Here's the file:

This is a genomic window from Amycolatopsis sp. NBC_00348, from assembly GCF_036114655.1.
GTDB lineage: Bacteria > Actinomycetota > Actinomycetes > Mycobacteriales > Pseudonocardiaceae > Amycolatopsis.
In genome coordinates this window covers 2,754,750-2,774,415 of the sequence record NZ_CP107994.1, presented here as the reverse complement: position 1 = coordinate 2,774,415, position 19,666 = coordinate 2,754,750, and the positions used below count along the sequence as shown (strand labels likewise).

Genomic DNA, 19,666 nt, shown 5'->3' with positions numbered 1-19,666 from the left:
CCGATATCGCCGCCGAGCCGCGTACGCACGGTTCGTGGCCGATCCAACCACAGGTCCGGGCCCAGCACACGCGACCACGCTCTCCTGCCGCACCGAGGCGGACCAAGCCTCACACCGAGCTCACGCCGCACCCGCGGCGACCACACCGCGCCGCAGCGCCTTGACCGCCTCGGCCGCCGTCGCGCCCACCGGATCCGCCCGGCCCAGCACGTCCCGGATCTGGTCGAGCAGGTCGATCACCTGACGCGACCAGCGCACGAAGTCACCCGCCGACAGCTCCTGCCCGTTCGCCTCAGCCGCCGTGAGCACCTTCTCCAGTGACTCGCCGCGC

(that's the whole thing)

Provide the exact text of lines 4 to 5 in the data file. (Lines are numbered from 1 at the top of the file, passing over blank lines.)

Genomic DNA, 19,666 nt, shown 5'->3' with positions numbered 1-19,666 from the left:
CCGATATCGCCGCCGAGCCGCGTACGCACGGTTCGTGGCCGATCCAACCACAGGTCCGGGCCCAGCACACGCGACCACGCTCTCCTGCCGCACCGAGGCGGACCAAGCCTCACACCGAGCTCACGCCGCACCCGCGGCGACCACACCGCGCCGCAGCGCCTTGACCGCCTCGGCCGCCGTCGCGCCCACCGGATCCGCCCGGCCCAGCACGTCCCGGATCTGGTCGAGCAGGTCGATCACCTGACGCGACCAGCGCACGAAGTCACCCGCCGACAGCTCCTGCCCGTTCGCCTCAGCCGCCGTGAGCACCTTCTCCAGTGACTCGCCGCGC